By Alex Pulaski
The Port of Portland, unable to reach agreement to buy a Willamette River industrial property, may use its eminent domain power to take the land.
Port commissioners agreed last month to authorize condemnation proceedings against Mar Com Holding Inc., owner of five-plus acres between the Port's Terminal 4 and the St. Johns Bridge.
Mar Com was part of Portland's shipbuilding trade until October 2003, when, caught between shrinking orders and increasing environmental costs, it shut its doors and left 70 to 80 employees out of work.
Though both sides said they would to try to reach a deal, the negotiations pit Mar Com against an institution that contributed to its demise.
In 2000, the Port sold its 57-acre shipyard on Swan Island to shipbuilder Cascade General for $30.8 million.
Mar Com's owner, Tom Maples, and others protested then that the price was too low and that the Port was subsidizing one competitor. The following year, Cascade General sold its biggest drydock to a company in the Bahamas for $25 million.
Until the shipyard was sold, Mar Com was performing ship and boat repair in leased spaced there and in Vancouver. The company bought the property next to Terminal 4 in the mid-1990s and invested about $1 million in its drydock.
In the late 1990s, the West Coast's ship repair jobs began to dry up. Countries with Third World wages, nonunion laborers and few environmental rules won the work.
Later, Mar Com faced increasing environmental costs as the state and federal governments increased scrutiny of a six-mile stretch of the Willamette known as Portland Harbor. The area was listed as a federal Superfund site in 2000.
The Port says the Mar Com property would allow for expansion of Toyota's auto-import operation at Terminal 4. Though the Port's container business is struggling, its car operations are booming. Toyota imports through Portland are up 11.6 percent from a year ago, to 110,184 vehicles through August.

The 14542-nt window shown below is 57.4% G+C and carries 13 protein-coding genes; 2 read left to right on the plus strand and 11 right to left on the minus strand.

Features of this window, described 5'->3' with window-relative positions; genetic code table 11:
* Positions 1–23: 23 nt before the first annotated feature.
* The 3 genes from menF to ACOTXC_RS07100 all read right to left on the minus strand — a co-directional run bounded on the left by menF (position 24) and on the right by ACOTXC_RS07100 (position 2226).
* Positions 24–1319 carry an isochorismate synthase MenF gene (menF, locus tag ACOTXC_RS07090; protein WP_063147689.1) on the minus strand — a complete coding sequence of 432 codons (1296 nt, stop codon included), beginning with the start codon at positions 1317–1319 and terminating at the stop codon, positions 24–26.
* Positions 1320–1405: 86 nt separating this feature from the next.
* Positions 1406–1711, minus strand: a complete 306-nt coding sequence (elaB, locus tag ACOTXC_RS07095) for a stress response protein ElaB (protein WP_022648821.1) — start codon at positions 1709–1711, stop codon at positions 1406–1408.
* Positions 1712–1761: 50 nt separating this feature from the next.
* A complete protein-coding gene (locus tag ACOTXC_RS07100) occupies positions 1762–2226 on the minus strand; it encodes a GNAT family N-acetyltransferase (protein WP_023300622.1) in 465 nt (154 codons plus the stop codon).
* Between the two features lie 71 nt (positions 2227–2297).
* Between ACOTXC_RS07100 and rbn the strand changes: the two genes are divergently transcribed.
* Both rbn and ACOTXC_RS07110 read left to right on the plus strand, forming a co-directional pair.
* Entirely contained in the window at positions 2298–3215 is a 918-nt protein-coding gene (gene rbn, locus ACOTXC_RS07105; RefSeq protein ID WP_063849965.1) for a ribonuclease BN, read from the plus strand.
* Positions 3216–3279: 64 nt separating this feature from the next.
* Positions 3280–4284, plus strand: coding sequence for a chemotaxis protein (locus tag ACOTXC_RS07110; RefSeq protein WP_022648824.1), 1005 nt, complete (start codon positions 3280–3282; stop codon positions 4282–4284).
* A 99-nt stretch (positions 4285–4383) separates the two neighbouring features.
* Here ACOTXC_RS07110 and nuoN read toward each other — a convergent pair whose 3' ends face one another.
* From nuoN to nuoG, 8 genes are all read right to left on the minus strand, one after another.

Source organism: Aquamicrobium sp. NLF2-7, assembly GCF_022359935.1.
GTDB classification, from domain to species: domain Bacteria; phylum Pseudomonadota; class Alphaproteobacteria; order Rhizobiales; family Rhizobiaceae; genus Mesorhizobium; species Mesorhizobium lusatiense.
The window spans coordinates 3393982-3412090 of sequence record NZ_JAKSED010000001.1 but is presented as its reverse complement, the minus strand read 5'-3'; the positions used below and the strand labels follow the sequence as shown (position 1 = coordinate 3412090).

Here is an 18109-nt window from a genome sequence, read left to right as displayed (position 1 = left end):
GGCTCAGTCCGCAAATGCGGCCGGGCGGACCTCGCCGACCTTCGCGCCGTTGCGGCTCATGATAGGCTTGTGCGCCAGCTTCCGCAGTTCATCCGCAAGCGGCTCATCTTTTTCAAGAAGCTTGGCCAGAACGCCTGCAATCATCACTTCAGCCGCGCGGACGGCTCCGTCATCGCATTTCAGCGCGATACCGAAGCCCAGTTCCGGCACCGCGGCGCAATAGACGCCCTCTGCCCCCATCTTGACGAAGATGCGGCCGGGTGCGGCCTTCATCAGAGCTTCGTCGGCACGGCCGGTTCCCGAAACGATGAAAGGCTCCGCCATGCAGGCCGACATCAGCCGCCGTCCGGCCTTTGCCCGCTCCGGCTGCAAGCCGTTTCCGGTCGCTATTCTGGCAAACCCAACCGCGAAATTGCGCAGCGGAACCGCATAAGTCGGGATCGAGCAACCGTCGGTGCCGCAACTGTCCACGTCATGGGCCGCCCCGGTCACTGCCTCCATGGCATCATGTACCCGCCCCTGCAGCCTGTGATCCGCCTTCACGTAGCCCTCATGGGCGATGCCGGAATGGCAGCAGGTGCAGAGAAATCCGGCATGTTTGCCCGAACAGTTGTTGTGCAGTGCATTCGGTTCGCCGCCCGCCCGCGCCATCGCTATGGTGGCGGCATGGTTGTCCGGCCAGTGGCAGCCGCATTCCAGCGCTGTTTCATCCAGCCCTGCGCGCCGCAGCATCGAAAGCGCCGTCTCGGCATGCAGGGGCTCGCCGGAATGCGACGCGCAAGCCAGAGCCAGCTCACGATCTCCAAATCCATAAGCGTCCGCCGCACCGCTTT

Port documents indicate it also intends to obtain 1.1 acres of filled land fronting the Mar Com acreage, either from the state, which owns it, or from Mar Com, which holds a purchase right.
The Port's evaluation of the property concluded it would have to spend $25,000 to clean up grit piles and contaminated soil. The agency intends to avoid the site's Superfund liability by not taking ownership of any land under water.
Eric Hedaa, a Port spokesman, said the Port commission had authorized condemnation proceedings only twice in recent memory: for West Hayden Island in 1992 and for disposal sites for the Columbia River channel dredging begun this year. Hedaa said the Port did not use the condemnation authority in either case.
The Port has offered Maples $1.2 million for the property.
Maples would not comment on his asking price or the Port's offer, other than to say "that's not fair market value."
He said he had two buyers willing to pay more than what the Port is offering.
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